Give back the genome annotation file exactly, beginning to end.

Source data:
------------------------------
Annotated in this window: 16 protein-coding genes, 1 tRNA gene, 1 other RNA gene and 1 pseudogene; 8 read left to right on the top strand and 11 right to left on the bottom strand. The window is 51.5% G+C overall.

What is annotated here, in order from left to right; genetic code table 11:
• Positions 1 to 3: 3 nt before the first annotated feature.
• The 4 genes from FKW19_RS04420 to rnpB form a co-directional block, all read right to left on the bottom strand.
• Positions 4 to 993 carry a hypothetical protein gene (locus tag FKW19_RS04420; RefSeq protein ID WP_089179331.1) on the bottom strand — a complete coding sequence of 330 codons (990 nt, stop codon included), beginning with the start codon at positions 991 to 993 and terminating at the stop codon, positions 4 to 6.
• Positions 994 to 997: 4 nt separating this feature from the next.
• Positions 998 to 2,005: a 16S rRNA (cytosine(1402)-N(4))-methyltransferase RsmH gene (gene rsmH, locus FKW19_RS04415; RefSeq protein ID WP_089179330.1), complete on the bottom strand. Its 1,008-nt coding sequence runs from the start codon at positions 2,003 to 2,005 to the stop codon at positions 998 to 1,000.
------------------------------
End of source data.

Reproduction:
Annotated in this window: 16 protein-coding genes, 1 tRNA gene, 1 other RNA gene and 1 pseudogene; 8 read left to right on the top strand and 11 right to left on the bottom strand. The window is 51.5% G+C overall.

What is annotated here, in order from left to right; genetic code table 11:
• Positions 1 to 3: 3 nt before the first annotated feature.
• The 4 genes from FKW19_RS04420 to rnpB form a co-directional block, all read right to left on the bottom strand.
• Positions 4 to 993 carry a hypothetical protein gene (locus tag FKW19_RS04420; RefSeq protein ID WP_089179331.1) on the bottom strand — a complete coding sequence of 330 codons (990 nt, stop codon included), beginning with the start codon at positions 991 to 993 and terminating at the stop codon, positions 4 to 6.
• Positions 994 to 997: 4 nt separating this feature from the next.
• Positions 998 to 2,005: a 16S rRNA (cytosine(1402)-N(4))-methyltransferase RsmH gene (gene rsmH, locus FKW19_RS04415; RefSeq protein ID WP_089179330.1), complete on the bottom strand. Its 1,008-nt coding sequence runs from the start codon at positions 2,003 to 2,005 to the stop codon at positions 998 to 1,000.